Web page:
When you see the Luminate icon in the corner of an image, it indicates that the image is interactive. You then simply move your mouse into the image and choose from a variety of image apps. You can easily share an image or specific points within an image with your friends, discover statistics about a favorite athlete, see where to purchase similar products to those featured in the photo, uncover the latest information about a particular event, reveal geotag or Wikipedia information, read more content about the people or places featured in an image, listen to music or see a movie trailer related to that image.
Check out a demo video of Luminate’s imaging platform at youtube.com/watch?v=PRAoHV-uBHE. Very cool.
Just How Many Prints?
From portable printers that can literally sit beside the coffeemaker in the kitchen to the tried-and-true ATM-style photo kiosks sitting in thousands of retail locations and the dozens of online services clamoring for consumers’ dollars, digital shutterbugs certainly don’t want for photo printing options. So then, we are constantly left to ponder, where are people printing their photos? And, more interestingly, just how many photos are people printing a year?
According to the research firm Lyra, we made 26.9 billion photo prints in 2010 (mind you, this is a worldwide number). Of these, 13.5 were ordered online and 13.4 were printed at home. This sounds like a lot, but it’s really not. In the U.S. alone, it’s estimated we take over 80 million photos a year.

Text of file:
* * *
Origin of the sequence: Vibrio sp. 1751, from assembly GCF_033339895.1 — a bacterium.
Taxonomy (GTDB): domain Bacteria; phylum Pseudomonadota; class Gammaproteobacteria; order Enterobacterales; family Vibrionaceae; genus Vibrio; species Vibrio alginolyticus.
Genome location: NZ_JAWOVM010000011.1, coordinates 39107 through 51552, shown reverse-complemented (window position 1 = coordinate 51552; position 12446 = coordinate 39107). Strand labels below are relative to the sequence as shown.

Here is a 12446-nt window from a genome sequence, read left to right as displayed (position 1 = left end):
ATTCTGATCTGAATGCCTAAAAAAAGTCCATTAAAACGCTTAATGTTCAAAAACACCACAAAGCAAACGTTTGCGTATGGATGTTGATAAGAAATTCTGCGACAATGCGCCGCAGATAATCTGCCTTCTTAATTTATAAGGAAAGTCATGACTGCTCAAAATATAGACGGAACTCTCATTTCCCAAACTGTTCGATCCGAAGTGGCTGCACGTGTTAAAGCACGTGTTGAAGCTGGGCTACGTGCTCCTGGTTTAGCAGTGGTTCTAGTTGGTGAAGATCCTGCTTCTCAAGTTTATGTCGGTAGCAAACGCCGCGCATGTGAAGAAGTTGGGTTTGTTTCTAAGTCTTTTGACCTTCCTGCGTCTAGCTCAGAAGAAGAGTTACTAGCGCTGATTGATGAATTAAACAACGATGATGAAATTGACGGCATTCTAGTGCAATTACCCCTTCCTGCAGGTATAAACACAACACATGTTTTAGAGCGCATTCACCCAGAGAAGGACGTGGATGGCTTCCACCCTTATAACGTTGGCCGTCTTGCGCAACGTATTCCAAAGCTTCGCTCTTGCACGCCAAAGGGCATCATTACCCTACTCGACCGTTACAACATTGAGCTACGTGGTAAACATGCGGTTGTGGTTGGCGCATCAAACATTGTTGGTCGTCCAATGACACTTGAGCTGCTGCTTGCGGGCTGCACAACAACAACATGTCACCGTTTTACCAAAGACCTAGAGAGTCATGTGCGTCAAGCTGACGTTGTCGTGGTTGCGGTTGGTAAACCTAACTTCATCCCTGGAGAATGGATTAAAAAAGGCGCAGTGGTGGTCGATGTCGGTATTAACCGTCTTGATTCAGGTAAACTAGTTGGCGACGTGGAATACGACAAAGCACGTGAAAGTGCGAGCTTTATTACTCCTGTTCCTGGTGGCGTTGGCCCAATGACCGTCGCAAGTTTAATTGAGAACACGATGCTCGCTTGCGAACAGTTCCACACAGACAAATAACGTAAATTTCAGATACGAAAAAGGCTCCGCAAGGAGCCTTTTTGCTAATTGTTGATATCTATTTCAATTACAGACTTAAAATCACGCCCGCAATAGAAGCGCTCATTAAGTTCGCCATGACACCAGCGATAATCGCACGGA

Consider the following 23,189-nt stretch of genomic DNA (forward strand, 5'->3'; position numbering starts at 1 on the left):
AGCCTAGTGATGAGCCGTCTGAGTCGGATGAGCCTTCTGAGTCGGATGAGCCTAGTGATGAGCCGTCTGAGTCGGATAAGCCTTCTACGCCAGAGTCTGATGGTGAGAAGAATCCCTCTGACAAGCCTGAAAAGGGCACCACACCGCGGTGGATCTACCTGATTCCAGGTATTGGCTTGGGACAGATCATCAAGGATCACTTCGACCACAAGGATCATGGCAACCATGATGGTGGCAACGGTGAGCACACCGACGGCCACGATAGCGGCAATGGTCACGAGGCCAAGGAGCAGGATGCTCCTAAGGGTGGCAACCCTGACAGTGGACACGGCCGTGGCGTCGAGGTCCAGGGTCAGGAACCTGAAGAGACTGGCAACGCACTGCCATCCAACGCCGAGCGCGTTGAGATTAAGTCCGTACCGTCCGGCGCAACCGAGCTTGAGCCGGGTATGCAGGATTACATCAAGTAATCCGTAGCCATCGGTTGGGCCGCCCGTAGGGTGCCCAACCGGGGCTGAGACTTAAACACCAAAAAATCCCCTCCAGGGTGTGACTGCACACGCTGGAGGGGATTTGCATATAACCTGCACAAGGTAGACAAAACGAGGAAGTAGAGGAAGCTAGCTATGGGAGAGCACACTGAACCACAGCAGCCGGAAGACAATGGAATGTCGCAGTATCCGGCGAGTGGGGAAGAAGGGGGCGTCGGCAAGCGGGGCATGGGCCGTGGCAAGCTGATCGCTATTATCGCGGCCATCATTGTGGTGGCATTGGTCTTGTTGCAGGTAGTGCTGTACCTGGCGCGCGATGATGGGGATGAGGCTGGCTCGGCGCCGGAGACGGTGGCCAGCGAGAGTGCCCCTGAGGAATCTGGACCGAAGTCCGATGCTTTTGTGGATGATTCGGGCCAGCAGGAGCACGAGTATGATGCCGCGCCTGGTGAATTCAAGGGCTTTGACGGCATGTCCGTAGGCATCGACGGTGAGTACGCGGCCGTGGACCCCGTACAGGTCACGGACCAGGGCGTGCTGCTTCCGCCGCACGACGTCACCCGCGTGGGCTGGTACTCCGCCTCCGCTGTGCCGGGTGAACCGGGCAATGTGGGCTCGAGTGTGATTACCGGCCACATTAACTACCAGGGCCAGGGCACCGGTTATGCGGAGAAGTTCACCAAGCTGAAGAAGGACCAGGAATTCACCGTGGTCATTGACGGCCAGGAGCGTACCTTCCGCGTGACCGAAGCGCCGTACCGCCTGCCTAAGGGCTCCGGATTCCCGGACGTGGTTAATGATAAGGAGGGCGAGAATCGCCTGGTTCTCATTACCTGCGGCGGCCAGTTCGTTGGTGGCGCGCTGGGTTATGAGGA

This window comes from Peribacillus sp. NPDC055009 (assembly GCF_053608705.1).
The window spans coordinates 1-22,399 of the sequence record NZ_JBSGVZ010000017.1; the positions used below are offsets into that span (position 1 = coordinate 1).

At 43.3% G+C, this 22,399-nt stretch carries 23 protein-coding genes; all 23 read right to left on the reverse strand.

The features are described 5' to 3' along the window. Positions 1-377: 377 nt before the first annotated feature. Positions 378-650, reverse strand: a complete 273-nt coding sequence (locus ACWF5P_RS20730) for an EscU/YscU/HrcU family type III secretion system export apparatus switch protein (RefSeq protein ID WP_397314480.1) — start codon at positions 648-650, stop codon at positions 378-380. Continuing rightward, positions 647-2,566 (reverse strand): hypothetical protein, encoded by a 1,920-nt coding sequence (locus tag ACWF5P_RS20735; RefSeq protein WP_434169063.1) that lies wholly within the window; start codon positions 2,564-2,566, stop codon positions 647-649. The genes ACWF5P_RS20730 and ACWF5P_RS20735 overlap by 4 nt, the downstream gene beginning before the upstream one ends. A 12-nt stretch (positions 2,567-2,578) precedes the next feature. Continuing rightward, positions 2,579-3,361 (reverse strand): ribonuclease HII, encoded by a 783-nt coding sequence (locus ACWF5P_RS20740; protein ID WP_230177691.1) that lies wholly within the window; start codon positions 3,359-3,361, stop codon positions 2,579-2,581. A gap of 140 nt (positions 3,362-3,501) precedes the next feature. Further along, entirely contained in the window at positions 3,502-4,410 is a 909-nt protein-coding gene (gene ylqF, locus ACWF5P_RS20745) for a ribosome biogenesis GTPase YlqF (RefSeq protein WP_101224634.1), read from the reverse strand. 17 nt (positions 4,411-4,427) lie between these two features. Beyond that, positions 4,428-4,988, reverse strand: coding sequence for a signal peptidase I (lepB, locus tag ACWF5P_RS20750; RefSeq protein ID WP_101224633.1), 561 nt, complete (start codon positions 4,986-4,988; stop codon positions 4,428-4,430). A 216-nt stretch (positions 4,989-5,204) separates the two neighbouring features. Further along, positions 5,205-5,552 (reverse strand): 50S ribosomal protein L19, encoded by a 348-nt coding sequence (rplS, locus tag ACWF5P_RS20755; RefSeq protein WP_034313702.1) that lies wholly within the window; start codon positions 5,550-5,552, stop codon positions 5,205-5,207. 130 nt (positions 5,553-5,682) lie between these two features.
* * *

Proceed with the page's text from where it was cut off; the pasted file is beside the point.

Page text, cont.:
While you’ll never convince your customers to print all the images they’re capturing, the fact they taking record numbers of digital photos annually makes it easier and easier to make a case for doing more with some of them rather than just dumping them on a drive or letting them sit on their smartphone . . . no?
Speaking of Doing More with Images . . .
It’s nice, in this era of smartphone apps and social networks, to see a new online service popping up that’s centered on photo prints. And that’s what Picplum.com is all about. It’s designed to automate the process of getting favorite photo prints out to your friends and family.
During sign-up, users input the names and addresses of people they’d like photo prints mailed to. Then, when they upload the photos (including through a drag-and-drop menu), Picplum will automatically mail them 15 4×6-inch photos every month. The service costs $7 a month. There’s a pay-as-you-go plan, too, for those who don’t want to mail the full 15 photos every month.
It’s an interesting idea and is certainly appealing if you need to send photos to, say, grandparents or anyone else not interested in (or addicted to) e-mail—a group certainly worth catering to . . . yes?
Lost & Never Found
And lastly: have you ever wondered just how many of your customers have lost photos? InfoTrends recently had an answer to this question in a survey they did in Western Europe, and the results are that 40% of consumers over there have lost “some or all” of their photos.
We can only assume the figure here in the U.S. is undoubtedly similar—and we have eyed past studies that put the number in that ballpark. So we’ll say this, if you’re not engaging your customers in this discussion, shame on you. Talk about what they’re doing to safeguard their digital memories and regularly offer up tips and advice. Images lost, along with being memories that are now gone forever, are also images that will never be turned into prints, merchandise . . . or profits.